Lori completed two master’s programs — one in social work and one in public administration — and became a clinical psychotherapist on the faculty of Ohio State University.
“But the three boxes followed me through rented rooms, apartments and homes, without ever being reopened.”
In 1980, Lori married her now husband, Patrick Kagan-Moore, and in 1989, he was hired by Centre College as a professor of theatre and they moved here. “The boxes made one last move to my next small town, Danville.”
She became a stay-at-home mom with their “two wonderful daughters, Hannah and Emma, both of whom attended Danville schools.”
“At around the time Hannah began applying to colleges, I found myself restless. In a tour of the attic, I happened upon the three boxes,” she said. “The brittle yellow tape fell off at a touch. Transported by my love of tiny replicas, I was relaunched into the world of miniatures.”
Lori said in 2005 she began collecting 1:12 scale houses without having a particular goal in mind. But a year later, “the vision gelled and we looked at a building at 307 N. Sixth St. We admired the building’s 20-foot hardwood ceilings and steel bowstring trusses, and we loved its rich history from WPA construction to National Guard Armory days to the years of Bunny’s Moving and Storage.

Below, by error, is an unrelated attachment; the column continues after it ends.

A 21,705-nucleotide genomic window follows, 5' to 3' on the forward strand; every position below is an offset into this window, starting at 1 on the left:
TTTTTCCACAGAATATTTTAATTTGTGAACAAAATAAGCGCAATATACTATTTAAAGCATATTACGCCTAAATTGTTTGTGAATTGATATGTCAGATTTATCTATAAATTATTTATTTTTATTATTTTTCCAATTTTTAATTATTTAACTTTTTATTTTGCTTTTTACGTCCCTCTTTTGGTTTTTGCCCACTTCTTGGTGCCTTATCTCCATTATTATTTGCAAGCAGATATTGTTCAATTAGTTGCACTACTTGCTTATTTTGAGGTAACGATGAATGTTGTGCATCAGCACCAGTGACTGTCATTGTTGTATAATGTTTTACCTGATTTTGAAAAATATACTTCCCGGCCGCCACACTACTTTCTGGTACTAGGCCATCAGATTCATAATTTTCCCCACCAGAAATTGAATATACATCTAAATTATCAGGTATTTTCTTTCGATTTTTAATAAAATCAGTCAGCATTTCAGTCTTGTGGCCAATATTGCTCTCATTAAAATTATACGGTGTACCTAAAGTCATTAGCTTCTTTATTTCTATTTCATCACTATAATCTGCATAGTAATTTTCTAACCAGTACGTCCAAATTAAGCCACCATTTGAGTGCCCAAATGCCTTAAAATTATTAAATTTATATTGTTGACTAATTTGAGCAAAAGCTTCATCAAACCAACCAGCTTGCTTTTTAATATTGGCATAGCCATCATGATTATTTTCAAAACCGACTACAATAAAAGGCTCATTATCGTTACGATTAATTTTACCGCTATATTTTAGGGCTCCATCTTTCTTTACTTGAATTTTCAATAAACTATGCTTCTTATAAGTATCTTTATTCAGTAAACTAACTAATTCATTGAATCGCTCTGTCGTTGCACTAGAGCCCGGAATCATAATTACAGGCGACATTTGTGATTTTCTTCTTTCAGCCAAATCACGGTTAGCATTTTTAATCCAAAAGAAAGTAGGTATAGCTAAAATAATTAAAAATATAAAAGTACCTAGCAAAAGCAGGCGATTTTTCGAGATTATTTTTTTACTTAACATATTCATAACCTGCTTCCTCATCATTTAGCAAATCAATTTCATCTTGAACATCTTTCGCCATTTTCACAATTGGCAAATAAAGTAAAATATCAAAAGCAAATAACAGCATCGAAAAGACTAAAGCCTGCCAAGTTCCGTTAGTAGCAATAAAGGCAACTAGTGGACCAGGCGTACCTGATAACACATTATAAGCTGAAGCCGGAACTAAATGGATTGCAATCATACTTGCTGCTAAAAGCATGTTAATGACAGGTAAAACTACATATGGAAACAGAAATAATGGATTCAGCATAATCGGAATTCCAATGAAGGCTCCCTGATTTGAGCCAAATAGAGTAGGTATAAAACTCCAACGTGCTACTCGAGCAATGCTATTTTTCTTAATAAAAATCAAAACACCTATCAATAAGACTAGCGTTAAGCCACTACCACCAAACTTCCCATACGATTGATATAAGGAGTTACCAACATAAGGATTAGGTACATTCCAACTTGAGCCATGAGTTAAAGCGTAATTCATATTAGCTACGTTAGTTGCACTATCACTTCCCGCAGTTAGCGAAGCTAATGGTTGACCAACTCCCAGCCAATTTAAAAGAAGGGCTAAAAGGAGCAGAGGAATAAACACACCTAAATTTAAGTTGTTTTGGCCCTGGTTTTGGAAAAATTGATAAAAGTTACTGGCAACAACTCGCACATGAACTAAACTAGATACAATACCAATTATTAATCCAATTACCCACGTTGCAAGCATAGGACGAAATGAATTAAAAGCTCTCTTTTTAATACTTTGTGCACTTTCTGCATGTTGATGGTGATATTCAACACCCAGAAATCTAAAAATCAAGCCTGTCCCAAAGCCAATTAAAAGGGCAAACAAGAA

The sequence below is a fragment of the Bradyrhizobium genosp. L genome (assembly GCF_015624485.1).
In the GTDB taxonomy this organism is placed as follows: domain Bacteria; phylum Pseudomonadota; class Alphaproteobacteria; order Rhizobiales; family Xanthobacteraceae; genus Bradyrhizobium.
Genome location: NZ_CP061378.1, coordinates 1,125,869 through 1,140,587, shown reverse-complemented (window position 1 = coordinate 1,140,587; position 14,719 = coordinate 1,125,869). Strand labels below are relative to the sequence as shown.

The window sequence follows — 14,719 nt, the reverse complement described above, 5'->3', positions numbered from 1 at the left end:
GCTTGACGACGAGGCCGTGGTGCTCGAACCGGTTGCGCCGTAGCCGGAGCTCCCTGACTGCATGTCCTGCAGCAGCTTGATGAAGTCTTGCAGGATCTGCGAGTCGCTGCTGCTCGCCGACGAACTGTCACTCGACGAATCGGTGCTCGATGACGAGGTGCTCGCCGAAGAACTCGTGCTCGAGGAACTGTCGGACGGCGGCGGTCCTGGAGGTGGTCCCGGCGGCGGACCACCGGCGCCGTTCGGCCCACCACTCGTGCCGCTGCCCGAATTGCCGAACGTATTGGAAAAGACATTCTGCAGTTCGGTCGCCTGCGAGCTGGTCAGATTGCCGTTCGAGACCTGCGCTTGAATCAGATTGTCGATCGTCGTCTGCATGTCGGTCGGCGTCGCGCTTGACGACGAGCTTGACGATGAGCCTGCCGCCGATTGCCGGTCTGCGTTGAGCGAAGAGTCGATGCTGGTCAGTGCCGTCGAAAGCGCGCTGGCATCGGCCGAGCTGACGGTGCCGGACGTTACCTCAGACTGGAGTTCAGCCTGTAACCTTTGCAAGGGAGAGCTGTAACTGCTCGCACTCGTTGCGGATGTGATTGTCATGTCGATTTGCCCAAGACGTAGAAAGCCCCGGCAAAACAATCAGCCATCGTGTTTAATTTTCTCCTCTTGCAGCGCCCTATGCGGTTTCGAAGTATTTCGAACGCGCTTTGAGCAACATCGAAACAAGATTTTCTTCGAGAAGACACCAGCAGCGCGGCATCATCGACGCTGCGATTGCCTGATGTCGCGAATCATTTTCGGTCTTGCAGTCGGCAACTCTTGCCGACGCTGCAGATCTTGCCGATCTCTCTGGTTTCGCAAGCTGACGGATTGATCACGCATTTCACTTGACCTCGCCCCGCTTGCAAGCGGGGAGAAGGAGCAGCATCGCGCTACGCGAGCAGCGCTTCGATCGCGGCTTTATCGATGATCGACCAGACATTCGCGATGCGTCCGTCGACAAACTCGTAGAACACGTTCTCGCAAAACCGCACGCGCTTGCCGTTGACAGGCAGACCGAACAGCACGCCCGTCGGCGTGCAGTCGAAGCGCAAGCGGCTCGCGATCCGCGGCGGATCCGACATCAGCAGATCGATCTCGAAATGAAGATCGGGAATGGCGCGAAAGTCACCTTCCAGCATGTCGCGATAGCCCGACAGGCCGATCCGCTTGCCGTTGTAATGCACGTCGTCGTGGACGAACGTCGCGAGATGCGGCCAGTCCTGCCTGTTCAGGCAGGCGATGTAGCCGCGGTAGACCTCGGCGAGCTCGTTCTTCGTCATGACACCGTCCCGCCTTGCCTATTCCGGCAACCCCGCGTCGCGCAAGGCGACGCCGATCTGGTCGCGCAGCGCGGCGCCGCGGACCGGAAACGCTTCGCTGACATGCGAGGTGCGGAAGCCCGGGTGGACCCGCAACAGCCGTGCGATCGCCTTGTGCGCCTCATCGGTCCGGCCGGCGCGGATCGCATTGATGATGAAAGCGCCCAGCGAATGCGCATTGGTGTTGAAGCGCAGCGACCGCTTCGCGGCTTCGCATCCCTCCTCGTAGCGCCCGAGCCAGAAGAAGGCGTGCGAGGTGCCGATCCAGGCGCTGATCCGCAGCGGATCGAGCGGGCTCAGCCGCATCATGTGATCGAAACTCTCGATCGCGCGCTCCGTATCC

“It was important to us that we repurpose an existing building, and it was important to be close to downtown so that we could be part of supporting the vitality of the city,” she said.
So in June of 2006, they purchased the building and began renovations. It took two years to get the property and displays ready. In 2008, the Great American Dollhouse Museum was opened.